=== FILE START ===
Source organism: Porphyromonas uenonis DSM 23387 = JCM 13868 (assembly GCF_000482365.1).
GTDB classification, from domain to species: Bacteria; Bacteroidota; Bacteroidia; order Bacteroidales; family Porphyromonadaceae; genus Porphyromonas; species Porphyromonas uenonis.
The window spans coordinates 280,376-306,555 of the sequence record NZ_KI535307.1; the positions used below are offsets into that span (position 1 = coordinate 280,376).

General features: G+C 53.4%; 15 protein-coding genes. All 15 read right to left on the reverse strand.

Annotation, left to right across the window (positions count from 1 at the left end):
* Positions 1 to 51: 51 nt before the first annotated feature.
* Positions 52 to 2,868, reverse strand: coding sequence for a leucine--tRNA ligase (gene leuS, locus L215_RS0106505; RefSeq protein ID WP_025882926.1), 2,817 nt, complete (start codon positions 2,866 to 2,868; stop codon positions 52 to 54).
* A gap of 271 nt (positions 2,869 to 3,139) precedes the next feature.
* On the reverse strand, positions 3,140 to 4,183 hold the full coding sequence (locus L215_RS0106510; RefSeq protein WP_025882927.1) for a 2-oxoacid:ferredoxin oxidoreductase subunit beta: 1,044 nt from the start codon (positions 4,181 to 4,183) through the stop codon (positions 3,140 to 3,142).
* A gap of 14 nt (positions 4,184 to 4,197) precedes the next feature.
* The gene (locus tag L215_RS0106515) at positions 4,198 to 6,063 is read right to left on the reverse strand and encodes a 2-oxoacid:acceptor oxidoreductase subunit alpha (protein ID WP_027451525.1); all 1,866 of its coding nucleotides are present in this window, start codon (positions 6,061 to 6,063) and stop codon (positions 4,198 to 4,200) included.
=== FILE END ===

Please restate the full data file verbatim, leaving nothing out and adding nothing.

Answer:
Source organism: Porphyromonas uenonis DSM 23387 = JCM 13868 (assembly GCF_000482365.1).
GTDB classification, from domain to species: Bacteria; Bacteroidota; Bacteroidia; order Bacteroidales; family Porphyromonadaceae; genus Porphyromonas; species Porphyromonas uenonis.
The window spans coordinates 280,376-306,555 of the sequence record NZ_KI535307.1; the positions used below are offsets into that span (position 1 = coordinate 280,376).

General features: G+C 53.4%; 15 protein-coding genes. All 15 read right to left on the reverse strand.

Annotation, left to right across the window (positions count from 1 at the left end):
* Positions 1 to 51: 51 nt before the first annotated feature.
* Positions 52 to 2,868, reverse strand: coding sequence for a leucine--tRNA ligase (gene leuS, locus L215_RS0106505; RefSeq protein ID WP_025882926.1), 2,817 nt, complete (start codon positions 2,866 to 2,868; stop codon positions 52 to 54).
* A gap of 271 nt (positions 2,869 to 3,139) precedes the next feature.
* On the reverse strand, positions 3,140 to 4,183 hold the full coding sequence (locus L215_RS0106510; RefSeq protein WP_025882927.1) for a 2-oxoacid:ferredoxin oxidoreductase subunit beta: 1,044 nt from the start codon (positions 4,181 to 4,183) through the stop codon (positions 3,140 to 3,142).
* A gap of 14 nt (positions 4,184 to 4,197) precedes the next feature.
* The gene (locus tag L215_RS0106515) at positions 4,198 to 6,063 is read right to left on the reverse strand and encodes a 2-oxoacid:acceptor oxidoreductase subunit alpha (protein ID WP_027451525.1); all 1,866 of its coding nucleotides are present in this window, start codon (positions 6,061 to 6,063) and stop codon (positions 4,198 to 4,200) included.